The Nissan Murano has changed for 2018. For starters, the center console has been redesigned to hold more. On top of that, navigation, Apple CarPlay, Android Auto, and 8-inch touchscreen are now standard. On the safety front for 2018, the Murano's features have trickled down. The Nissan now comes standard with automated emergency braking and forward-collision warning. Lots of trims have new goodies, like a power-operated rear liftgate on the SL and Platinum trims. Finally, there's a panoramic sunroof on the Platinum. With all these changes, we're comparing the refreshed Murano up against the Honda CR-V to see how they compare in 2018.
Technology: 2018 Nissan Murano
This is where the 2018 Murano really shines. Nissan has packed their mid-size SUV with the good stuff, captained by the NissanConnect infotainment system. Standard features, in addition to those mentioned the the opening paragraph, include SiriusXM with Travel Link weather and traffic updates. There are two USB ports, including one for backseat passengers. If you opt for it, you can get a WiFi hotspot. And, while the touch screen isn't the most responsive out there, it performs well for its class.
On the other hand, the HondaLink infotainment system on the Honda CR-V can be frustrating. They added a rotary knob, but that's a duct tape solution to a system that needs an overhaul. Luckily, there's Apple CarPlay and Android Auto, Bluetooth, and SiriusXM satellite radio. Then again, there's no WiFi hotspot available on any trim level.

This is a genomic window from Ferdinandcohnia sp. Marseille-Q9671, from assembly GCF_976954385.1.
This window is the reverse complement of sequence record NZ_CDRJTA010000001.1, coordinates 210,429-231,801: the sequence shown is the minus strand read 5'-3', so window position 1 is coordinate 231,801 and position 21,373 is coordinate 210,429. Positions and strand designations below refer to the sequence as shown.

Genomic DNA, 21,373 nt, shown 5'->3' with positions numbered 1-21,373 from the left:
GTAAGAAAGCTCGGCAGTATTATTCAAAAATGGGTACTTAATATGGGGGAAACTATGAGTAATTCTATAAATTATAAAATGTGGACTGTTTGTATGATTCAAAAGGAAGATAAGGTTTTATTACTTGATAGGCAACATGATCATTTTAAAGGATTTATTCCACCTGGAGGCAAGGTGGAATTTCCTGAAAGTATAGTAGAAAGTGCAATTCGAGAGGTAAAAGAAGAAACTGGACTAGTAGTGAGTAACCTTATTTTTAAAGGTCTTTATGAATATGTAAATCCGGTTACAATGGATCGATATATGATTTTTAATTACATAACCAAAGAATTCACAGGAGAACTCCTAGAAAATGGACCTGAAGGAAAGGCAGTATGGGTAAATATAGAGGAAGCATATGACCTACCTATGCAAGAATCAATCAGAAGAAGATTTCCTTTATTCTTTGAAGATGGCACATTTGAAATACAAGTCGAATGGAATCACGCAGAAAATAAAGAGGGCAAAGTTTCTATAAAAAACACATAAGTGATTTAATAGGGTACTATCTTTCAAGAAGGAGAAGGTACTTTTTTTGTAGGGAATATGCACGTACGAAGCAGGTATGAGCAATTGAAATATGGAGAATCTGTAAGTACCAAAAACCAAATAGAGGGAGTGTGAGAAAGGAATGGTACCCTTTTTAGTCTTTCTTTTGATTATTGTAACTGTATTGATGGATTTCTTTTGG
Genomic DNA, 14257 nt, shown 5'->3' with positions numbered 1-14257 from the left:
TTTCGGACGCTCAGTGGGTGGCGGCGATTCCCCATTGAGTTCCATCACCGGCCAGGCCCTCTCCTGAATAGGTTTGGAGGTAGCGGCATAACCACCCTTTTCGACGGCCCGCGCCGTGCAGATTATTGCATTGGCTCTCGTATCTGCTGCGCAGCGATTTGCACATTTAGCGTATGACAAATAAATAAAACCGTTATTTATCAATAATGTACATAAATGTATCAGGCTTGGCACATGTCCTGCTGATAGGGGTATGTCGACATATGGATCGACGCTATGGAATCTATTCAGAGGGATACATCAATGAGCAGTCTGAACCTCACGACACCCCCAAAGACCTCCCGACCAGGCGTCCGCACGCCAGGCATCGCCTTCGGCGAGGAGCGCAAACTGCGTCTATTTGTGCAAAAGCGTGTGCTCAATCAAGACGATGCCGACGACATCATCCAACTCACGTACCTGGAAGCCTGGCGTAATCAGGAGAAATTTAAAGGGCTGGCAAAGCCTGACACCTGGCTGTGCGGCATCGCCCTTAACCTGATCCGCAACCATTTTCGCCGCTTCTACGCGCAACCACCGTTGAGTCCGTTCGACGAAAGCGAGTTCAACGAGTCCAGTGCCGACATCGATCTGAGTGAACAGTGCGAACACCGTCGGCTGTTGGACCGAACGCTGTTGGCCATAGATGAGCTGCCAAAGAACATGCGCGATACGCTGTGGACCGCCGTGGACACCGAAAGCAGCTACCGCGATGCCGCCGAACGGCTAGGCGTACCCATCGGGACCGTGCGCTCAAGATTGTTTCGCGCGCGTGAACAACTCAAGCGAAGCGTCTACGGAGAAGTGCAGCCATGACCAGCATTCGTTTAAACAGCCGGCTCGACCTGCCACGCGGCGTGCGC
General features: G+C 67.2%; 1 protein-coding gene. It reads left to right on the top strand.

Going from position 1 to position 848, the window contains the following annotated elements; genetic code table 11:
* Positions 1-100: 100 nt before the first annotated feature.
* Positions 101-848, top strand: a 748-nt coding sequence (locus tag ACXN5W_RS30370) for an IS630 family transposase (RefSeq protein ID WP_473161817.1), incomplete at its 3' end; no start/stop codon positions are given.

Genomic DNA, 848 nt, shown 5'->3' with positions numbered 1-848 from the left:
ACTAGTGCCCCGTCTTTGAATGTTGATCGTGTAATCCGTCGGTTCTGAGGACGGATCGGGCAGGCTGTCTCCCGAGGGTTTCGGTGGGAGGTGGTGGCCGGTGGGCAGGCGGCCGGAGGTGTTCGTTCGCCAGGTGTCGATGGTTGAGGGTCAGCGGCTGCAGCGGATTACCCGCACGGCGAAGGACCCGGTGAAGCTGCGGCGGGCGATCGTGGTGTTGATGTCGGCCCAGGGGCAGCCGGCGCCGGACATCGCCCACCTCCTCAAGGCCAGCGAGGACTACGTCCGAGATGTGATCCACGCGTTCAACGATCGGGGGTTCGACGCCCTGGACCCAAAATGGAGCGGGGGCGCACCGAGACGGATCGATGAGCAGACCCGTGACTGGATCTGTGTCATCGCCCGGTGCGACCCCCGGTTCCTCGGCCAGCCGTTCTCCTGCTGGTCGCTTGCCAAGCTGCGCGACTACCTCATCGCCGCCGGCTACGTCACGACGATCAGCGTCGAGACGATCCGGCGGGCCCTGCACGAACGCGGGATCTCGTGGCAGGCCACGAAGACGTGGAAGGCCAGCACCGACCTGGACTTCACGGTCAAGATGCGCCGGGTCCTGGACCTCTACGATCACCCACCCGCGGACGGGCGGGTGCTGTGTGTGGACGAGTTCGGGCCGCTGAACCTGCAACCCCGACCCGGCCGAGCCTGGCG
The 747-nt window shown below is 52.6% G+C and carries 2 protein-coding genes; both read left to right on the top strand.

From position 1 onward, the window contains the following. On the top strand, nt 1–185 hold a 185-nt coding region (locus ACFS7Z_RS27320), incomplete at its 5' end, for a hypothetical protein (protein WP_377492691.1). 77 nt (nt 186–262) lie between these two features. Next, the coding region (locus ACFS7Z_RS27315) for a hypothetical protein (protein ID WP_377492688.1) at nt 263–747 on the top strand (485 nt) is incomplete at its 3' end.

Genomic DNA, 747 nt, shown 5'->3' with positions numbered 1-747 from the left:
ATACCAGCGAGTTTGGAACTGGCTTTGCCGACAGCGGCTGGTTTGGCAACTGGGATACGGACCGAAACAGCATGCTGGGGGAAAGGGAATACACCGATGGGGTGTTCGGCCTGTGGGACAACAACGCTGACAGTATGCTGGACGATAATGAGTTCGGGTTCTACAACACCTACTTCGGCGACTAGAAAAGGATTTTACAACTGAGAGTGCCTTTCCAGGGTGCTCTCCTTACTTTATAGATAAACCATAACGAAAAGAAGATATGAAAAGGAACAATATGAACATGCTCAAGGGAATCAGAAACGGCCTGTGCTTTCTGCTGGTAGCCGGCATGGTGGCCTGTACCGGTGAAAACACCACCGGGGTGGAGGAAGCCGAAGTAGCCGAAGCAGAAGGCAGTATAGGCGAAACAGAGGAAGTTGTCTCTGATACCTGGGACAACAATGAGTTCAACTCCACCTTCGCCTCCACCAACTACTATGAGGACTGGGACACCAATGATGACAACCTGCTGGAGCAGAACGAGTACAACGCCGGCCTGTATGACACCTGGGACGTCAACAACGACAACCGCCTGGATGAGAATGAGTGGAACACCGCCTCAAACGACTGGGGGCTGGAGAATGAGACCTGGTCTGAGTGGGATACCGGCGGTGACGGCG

Acceleration: 2018 Nissan Murano
The best engine on the Nissan Murano is a sporty 260-horsepower 3.5L V6. It can be paired with a continuously variable transmission (CVT) and all-wheel drive. When put to the test, this engine can go zero to 60 in just 7.3 seconds and go a quarter-mile in just 15.7 seconds. That's the kind of raw power that reminds you of the roots of today's sport utility vehicles.
The Honda CR-V offers a 190-horsepower 1.5L inline-four engine. Like the Murano, the CR-V also comes with a CVT with AWD. In a street race, the CR-V will come in last in this matchup. It goes zero to 60 in 7.6 seconds and does a quarter-mile in 16 seconds flat. That's not a huge difference, but given the Murano's other advantages, inferior acceleration doesn't help the CR-V's standings.
Safety: 2018 Honda CR-V
The other major improvement this year from the Nissan Murano is its new standard safety features. To be sure, the Murano is a safe car, though the Nissan could have scored higher in its crash test ratings. The all-wheel drive version is safer, since the front-wheel drive model only received four stars in its NHTSA rating while the AWD scored a perfect five. The Murano narrowly missed a Top Safety Pick distinction with a Marginal headlamp test, which measures headlight visibility. Then again, its active safety features are abundant and often standard in 2018.
The Honda CR-V earned high marks for its crash test ratings. Five stars from NHTSA and all Good marks from IIHS, netting the CR-V a Top Safety Pick Plus distinction. The Honda also has plenty of active safety features, including the Safety Sensing Suite giving you collision-mitigation braking, adaptive cruise control, blind-spot monitoring and lane-keeping assist. Unfortunately, almost all of these safety features are locked away on upper trims. Still, even with the Murano's improvements on the safety front, the Honda CR-V is safer still.
Despite being slightly safer, the Murano has more technology and better driving. This Nissan also has plenty of active safety features from the get-go. We're calling this one for the Nissan Murano, a great SUV that just got better.